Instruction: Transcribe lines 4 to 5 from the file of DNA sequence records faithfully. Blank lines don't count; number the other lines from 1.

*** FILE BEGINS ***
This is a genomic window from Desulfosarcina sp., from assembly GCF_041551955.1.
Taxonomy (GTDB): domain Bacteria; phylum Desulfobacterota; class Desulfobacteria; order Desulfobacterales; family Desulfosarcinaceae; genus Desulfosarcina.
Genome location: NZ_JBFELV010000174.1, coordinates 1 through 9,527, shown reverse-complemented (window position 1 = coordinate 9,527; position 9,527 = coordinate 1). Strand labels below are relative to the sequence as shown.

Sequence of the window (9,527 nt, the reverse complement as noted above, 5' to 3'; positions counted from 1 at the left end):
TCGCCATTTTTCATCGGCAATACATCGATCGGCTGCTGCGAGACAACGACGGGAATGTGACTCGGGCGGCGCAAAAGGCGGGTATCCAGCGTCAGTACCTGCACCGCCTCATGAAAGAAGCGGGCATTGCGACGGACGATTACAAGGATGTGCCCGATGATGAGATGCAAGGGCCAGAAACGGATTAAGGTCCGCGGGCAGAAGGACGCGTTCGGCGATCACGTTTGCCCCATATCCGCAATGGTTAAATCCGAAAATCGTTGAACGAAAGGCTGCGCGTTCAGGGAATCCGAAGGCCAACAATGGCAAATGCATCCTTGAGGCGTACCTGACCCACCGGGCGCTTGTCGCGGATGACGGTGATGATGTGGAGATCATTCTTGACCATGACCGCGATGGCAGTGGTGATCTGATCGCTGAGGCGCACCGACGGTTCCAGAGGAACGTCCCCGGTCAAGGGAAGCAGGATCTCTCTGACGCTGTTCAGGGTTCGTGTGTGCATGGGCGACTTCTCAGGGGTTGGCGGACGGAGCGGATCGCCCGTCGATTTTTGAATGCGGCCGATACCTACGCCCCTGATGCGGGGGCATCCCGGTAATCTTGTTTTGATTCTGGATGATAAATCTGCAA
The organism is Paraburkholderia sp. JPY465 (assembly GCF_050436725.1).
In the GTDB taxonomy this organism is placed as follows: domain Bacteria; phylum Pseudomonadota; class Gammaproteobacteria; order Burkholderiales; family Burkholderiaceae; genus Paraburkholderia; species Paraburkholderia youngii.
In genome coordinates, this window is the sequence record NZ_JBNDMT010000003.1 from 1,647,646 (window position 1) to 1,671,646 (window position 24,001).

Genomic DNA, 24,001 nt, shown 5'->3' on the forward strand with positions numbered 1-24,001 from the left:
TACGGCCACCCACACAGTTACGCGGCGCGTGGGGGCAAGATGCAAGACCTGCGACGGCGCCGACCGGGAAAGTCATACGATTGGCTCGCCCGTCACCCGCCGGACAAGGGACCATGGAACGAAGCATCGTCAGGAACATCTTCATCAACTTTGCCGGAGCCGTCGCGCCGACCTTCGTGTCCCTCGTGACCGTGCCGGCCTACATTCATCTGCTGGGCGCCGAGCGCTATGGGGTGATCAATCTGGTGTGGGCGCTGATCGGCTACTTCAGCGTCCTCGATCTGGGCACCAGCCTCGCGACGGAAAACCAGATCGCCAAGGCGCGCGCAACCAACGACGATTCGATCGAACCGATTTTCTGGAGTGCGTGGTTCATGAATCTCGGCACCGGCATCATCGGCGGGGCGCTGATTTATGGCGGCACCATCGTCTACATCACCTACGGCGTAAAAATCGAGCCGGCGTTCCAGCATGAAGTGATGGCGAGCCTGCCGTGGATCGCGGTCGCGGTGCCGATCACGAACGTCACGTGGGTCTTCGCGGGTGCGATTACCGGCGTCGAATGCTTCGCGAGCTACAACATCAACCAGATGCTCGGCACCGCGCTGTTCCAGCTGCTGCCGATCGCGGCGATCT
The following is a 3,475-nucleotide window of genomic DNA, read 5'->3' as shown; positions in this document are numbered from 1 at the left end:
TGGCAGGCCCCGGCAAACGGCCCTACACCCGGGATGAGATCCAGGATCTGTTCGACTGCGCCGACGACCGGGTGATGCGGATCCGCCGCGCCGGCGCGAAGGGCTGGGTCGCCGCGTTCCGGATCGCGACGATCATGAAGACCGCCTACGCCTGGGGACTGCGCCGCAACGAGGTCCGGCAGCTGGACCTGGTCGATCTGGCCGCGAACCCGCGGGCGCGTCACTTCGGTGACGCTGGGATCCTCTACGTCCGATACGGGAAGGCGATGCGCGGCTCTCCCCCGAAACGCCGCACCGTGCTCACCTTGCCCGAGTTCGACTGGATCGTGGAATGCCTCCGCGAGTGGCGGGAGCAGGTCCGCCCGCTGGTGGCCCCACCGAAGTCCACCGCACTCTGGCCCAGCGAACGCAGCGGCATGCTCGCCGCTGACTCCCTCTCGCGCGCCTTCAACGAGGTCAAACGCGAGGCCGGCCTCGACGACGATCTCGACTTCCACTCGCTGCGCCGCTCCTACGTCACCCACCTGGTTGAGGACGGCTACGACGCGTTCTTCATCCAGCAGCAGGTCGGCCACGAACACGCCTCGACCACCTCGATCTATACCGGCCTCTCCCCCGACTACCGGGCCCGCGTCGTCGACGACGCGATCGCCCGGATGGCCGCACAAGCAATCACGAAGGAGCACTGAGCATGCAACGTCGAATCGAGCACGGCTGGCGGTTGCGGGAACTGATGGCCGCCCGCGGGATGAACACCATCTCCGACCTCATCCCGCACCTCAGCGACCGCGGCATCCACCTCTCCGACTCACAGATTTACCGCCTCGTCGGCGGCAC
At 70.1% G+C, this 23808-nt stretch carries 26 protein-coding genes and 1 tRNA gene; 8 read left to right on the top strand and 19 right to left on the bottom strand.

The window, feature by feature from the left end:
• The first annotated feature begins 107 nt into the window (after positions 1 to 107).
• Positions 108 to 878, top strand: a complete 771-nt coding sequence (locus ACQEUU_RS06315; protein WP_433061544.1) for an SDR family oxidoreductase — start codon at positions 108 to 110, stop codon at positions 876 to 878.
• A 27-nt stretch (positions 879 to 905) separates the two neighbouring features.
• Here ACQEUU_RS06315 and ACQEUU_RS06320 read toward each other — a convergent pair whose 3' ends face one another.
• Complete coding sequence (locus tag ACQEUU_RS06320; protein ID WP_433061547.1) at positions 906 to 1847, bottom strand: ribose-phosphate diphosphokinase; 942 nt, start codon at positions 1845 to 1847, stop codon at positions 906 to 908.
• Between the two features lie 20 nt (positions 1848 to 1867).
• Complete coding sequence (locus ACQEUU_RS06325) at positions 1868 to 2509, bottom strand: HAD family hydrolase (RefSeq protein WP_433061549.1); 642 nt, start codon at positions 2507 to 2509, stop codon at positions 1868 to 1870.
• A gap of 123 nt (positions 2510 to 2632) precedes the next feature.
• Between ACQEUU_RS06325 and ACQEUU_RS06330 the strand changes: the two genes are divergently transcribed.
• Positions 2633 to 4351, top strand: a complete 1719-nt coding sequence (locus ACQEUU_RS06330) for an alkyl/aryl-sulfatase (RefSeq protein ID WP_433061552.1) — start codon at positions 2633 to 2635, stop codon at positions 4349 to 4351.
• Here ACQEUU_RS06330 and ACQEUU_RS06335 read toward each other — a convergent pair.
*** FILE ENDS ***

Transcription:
Sequence of the window (9,527 nt, the reverse complement as noted above, 5' to 3'; positions counted from 1 at the left end):
TCGCCATTTTTCATCGGCAATACATCGATCGGCTGCTGCGAGACAACGACGGGAATGTGACTCGGGCGGCGCAAAAGGCGGGTATCCAGCGTCAGTACCTGCACCGCCTCATGAAAGAAGCGGGCATTGCGACGGACGATTACAAGGATGTGCCCGATGATGAGATGCAAGGGCCAGAAACGGATTAAGGTCCGCGGGCAGAAGGACGCGTTCGGCGATCACGTTTGCCCCATATCCGCAATGGTTAAATCCGAAAATCGTTGAACGAAAGGCTGCGCGTTCAGGGAATCCGAAGGCCAACAATGGCAAATGCATCCTTGAGGCGTACCTGACCCACCGGGCGCTTGTCGCGGATGACGGTGATGATGTGGAGATCATTCTTGACCATGACCGCGATGGCAGTGGTGATCTGATCGCTGAGGCGCACCGACGGTTCCAGAGGAACGTCCCCGGTCAAGGGAAGCAGGATCTCTCTGACGCTGTTCAGGGTTCGTGTGTGCATGGGCGACTTCTCAGGGGTTGGCGGACGGAGCGGATCGCCCGTCGATTTTTGAATGCGGCCGATACCTACGCCCCTGATGCGGGGGCATCCCGGTAATCTTGTTTTGATTCTGGATGATAAATCTGCAA